Trustees | Trusteeship

Report highlights need for regents to be engaged

OKLAHOMAN   |  September 8, 2014 by Editorial

Most Oklahomans would be hard pressed to name a single person charged with the responsibility for the state’s colleges and universities other than perhaps a few highly recognizable school presidents.

In a new report, a national organization suggests that the governance of the nation’s higher education system is out of whack. The report says weak governing boards are doing students and the general public a significant disservice.

In its Governance for a New Era report, the American Council of Trustees and Alumni said trustees need to remember that they’re more than just boosters and that their responsibility isn’t just to institutions. Instead, their “primary obligation” is to taxpayers and students. The report also cautioned against letting athletics usurp academics as higher education’s chief mission.

To back up its recommendations, the group cited recent survey data:

  • 72 percent of Americans say students don’t get their money’s worth in today’s higher education system.
  • 89 percent believe college today is becoming financially unaffordable for the middle class.
  • 91 percent believe boards of trustees should take the lead in reforming higher education.
  • Following a graduation season fraught with controversy, 74 percent believe trustees shouldn’t allow institutions to yield to pressure to disinvite controversial speakers.

To be certain, survey data can be massaged for different purposes. The cost of higher education is increasingly worrisome for families. However, we doubt most people spend much time thinking about the governance of higher education and whether local regents are exerting a proper amount of influence.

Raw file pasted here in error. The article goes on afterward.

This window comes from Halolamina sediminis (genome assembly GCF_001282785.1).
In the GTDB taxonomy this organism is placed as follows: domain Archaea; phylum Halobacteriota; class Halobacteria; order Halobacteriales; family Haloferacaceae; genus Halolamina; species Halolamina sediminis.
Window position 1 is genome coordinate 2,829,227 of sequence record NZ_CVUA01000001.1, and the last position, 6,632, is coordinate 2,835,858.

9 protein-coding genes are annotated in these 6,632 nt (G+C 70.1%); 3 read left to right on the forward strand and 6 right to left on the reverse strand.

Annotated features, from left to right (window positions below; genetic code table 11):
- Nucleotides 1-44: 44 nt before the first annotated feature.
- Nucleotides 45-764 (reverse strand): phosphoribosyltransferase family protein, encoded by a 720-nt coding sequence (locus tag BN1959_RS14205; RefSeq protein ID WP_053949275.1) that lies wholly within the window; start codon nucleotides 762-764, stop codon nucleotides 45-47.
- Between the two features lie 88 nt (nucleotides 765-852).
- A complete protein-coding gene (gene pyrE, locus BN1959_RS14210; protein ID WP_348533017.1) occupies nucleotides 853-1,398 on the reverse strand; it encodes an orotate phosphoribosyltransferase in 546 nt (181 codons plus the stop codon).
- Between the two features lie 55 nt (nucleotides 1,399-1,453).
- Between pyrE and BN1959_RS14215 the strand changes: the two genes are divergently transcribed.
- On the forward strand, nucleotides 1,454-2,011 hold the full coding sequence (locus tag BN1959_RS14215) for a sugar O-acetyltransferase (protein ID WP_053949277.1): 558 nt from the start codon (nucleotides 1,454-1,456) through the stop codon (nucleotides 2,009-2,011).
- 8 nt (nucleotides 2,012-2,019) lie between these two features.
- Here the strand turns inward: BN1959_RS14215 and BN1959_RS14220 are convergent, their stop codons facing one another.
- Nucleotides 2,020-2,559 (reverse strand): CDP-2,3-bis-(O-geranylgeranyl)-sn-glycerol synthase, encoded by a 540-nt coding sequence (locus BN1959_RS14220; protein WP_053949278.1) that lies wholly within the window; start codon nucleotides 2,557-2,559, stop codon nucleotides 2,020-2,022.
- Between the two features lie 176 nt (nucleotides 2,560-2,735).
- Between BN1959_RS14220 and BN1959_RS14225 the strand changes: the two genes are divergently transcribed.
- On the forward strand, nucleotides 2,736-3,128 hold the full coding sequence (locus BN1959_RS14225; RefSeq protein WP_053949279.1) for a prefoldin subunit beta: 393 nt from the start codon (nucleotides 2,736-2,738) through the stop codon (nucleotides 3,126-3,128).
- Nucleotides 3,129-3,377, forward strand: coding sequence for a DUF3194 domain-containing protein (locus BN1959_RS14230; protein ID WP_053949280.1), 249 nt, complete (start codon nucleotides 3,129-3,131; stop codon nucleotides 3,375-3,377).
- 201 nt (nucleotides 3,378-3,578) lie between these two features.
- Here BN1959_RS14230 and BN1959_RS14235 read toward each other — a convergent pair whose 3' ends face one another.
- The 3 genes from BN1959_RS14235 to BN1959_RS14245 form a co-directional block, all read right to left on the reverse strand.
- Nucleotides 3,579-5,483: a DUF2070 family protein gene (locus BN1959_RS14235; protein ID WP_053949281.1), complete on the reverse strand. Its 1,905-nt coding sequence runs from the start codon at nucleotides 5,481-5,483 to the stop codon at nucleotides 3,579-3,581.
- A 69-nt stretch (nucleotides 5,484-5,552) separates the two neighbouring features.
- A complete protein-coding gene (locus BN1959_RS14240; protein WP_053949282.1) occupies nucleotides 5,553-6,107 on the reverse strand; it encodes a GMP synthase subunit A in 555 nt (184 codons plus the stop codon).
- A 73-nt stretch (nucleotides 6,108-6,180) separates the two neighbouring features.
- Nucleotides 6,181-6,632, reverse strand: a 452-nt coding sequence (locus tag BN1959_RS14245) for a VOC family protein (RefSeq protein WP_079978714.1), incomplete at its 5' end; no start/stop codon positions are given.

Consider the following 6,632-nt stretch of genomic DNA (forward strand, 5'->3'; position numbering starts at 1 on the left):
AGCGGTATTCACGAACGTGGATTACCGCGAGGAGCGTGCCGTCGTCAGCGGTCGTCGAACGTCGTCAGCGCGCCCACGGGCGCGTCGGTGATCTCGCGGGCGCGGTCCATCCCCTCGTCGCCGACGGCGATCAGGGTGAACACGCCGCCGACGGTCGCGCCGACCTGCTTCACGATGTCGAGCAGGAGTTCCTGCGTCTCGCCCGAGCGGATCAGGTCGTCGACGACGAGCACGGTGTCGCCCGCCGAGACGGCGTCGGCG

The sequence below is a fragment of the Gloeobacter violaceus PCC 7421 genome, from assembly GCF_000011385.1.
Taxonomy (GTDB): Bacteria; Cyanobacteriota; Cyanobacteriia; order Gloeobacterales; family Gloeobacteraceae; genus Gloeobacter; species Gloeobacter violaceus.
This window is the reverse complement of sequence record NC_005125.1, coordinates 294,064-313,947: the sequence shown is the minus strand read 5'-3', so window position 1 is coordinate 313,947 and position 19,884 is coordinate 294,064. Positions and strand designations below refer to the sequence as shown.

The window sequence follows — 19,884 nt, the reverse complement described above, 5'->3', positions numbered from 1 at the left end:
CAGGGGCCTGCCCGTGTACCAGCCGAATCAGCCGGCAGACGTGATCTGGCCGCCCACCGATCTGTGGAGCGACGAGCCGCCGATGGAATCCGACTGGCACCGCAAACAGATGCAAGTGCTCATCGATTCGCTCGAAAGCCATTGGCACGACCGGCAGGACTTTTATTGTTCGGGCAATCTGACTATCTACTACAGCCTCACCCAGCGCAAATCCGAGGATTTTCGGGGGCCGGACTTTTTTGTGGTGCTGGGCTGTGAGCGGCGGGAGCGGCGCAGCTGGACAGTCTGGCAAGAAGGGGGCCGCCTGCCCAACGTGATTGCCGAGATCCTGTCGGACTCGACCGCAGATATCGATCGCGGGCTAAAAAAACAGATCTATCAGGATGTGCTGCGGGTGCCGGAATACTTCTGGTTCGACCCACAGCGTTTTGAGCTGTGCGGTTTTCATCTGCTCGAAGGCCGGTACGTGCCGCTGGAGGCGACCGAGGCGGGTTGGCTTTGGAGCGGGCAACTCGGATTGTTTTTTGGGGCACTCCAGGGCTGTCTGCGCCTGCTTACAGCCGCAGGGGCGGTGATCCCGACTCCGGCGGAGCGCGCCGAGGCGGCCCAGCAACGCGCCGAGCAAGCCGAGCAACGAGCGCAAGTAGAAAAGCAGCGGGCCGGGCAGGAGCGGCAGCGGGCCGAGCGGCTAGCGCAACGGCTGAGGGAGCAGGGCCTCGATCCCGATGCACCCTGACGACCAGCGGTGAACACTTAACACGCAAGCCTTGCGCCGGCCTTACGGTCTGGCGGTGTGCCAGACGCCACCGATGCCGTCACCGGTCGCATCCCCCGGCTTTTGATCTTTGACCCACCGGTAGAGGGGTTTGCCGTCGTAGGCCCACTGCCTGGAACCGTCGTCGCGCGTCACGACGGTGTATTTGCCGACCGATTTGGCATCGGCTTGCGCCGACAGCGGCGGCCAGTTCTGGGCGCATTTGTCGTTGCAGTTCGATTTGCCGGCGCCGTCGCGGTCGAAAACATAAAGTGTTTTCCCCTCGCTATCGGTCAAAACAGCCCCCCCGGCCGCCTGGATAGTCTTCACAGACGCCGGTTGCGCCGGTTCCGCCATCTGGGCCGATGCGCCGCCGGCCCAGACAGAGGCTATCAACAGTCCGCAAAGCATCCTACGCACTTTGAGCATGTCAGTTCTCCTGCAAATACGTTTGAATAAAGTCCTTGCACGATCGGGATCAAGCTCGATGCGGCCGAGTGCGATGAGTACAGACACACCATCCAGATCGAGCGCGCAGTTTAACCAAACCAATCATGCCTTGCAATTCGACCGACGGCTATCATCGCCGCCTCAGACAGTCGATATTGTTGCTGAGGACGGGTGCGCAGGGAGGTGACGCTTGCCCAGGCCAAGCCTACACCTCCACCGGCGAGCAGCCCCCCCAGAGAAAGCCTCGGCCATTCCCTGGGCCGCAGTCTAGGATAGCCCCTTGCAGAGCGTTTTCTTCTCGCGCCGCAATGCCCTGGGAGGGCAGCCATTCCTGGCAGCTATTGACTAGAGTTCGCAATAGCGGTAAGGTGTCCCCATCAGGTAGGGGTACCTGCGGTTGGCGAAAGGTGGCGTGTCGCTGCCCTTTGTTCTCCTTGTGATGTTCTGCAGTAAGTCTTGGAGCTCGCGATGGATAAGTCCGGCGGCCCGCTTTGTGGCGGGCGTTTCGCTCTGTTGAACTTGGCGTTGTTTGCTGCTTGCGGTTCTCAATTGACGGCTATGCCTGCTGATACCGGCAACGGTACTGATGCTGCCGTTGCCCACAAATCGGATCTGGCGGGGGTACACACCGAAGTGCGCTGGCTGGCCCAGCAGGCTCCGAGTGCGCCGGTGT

Still, the view that regents are accountable to the general public as stewards of taxpayer dollars is valid, although not much discussed. The value and affordability of higher education hasn’t been a major focus of regents. Whether that’s because the boards are weak or because they largely do their work without much public attention isn’t entirely clear. We suspect both are at least somewhat true.

“Those who hold on to the old strategy of passive governance can never be effective agents of change,” the report states. “The partnership of informed, engaged governing boards and dynamic academic leadership has never been more urgently needed. Effective board leadership involves not only listening, but also includes acting after due deliberation, even when not everyone agrees.”

The report offered some guidance on areas of focus for regents:

  • Board members should regularly review long-range goals and academic strategy.
  • Board meetings should be structured so goals and performance toward the goals are examined on at least an annual basis.
  • Board members should receive an annual report on tenure and the tenure review process.
  • Board members should re-evaluate general education offerings to make sure they provide a consistently strong academic foundation in a cost-effective manner.
  • Boards should be more results oriented, demanding data on institutional performance toward goals and evidence of learning. (Oklahoma’s higher education regents have started a web-based system that provides real-time figures, with the goal of giving regents a better understanding of student success data to improve their college completion and affordability efforts.)

By and large, the group’s recommendations are rooted in common sense. As with any governing board, a coup in which individual board members would begin to drive the direction of a higher education institution isn’t desirable. But higher education has a history of using regent appointments as political patronage. This hasn’t always served students of the general public well.

Asking regents in Oklahoma and other states to consider whether they need improvement in any of the recommended areas isn’t asking too much. 


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